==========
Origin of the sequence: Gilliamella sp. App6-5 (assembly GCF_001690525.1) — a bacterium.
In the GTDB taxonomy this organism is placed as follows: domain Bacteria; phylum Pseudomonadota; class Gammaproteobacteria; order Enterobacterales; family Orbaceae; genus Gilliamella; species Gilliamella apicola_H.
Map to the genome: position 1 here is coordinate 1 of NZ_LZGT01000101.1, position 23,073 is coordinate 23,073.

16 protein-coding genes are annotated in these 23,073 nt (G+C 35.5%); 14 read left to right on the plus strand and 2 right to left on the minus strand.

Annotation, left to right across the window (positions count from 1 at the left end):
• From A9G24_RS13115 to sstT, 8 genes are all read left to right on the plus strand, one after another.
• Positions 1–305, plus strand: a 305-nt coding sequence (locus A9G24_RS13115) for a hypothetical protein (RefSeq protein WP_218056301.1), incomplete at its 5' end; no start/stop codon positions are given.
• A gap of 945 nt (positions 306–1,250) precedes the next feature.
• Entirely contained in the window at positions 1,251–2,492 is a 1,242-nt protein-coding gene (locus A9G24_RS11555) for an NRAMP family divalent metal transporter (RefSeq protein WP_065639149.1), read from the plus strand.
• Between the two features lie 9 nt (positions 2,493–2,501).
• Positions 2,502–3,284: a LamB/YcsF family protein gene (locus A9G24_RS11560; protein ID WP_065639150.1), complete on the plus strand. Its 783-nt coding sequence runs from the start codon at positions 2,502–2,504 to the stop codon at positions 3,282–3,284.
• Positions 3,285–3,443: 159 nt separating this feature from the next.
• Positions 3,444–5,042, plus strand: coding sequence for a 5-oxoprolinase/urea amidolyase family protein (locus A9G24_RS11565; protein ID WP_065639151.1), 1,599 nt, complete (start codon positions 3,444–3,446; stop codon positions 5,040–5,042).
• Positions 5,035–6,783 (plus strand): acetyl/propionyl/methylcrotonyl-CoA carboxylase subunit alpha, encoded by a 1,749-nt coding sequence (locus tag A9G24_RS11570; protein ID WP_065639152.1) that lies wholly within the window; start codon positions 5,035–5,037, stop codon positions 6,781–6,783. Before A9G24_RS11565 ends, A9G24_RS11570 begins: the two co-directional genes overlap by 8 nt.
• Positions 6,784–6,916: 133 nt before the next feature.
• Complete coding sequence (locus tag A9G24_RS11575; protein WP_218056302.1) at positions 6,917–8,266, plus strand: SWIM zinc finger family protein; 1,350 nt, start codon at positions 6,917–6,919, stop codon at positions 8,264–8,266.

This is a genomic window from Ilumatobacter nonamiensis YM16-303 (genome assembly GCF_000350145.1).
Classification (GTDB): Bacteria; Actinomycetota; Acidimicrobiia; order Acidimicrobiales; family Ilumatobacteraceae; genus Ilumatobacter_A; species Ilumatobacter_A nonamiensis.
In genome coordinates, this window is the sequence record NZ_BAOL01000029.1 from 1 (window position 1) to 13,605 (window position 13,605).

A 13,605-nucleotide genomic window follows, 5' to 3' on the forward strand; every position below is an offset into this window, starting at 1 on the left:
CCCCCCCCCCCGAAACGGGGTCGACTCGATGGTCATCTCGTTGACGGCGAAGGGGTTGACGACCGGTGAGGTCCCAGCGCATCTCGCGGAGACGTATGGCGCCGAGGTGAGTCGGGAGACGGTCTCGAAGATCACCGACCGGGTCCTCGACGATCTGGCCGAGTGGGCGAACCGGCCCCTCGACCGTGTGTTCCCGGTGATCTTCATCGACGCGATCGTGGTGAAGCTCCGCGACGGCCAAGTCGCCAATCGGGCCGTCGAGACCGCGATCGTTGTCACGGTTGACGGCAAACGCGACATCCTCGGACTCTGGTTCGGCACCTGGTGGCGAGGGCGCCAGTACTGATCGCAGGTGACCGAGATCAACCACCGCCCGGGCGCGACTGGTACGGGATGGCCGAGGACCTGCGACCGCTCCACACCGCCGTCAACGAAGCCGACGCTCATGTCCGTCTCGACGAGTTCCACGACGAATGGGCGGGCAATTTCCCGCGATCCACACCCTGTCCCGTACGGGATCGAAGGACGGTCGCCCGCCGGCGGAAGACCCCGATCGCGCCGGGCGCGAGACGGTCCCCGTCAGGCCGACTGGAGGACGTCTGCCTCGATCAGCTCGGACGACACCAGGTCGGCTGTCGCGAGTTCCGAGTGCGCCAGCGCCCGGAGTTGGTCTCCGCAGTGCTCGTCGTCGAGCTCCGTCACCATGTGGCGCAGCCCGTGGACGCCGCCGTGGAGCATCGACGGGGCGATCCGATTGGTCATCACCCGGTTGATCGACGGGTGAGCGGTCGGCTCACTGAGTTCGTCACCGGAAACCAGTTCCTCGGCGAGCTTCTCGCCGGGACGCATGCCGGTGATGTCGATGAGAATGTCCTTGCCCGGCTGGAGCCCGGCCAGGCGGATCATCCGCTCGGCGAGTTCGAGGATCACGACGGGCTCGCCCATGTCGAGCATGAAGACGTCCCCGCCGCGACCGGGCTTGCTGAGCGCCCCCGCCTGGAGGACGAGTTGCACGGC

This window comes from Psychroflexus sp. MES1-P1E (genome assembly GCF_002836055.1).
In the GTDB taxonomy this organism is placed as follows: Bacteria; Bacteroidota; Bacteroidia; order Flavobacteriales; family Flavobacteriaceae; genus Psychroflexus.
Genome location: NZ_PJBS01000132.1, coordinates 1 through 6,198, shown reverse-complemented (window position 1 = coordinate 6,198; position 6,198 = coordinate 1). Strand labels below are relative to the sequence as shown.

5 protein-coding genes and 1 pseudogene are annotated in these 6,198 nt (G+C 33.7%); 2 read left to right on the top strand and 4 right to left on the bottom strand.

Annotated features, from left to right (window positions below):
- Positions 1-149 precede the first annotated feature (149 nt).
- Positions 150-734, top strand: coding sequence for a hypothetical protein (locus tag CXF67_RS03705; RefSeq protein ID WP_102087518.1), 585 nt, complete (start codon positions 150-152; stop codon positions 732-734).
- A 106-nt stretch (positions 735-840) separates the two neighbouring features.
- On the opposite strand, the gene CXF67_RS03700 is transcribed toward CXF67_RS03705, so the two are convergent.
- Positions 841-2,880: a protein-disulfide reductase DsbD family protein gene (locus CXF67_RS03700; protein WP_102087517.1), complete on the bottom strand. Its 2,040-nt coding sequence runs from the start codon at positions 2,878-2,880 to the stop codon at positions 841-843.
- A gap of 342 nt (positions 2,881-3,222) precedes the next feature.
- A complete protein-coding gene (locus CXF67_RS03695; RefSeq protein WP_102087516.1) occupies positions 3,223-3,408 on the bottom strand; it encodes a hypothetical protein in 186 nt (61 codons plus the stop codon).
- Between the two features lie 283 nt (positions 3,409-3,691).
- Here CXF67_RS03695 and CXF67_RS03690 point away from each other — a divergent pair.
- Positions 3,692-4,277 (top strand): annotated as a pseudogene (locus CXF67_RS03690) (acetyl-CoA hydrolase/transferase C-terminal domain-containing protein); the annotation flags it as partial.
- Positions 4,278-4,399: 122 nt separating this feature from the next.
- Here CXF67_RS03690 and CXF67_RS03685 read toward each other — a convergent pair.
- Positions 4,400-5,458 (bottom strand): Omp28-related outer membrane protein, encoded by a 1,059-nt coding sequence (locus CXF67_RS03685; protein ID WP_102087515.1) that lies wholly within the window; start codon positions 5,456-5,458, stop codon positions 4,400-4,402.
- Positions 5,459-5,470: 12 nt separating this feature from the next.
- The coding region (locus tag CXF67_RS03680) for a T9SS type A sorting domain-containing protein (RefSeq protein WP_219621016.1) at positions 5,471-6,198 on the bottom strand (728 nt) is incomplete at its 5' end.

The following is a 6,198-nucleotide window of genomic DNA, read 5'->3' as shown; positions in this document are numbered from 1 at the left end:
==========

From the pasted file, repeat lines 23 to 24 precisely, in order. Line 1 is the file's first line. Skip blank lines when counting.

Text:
In the GTDB taxonomy this organism is placed as follows: Bacteria; Bacteroidota; Bacteroidia; order Flavobacteriales; family Flavobacteriaceae; genus Psychroflexus.
Genome location: NZ_PJBS01000132.1, coordinates 1 through 6,198, shown reverse-complemented (window position 1 = coordinate 6,198; position 6,198 = coordinate 1). Strand labels below are relative to the sequence as shown.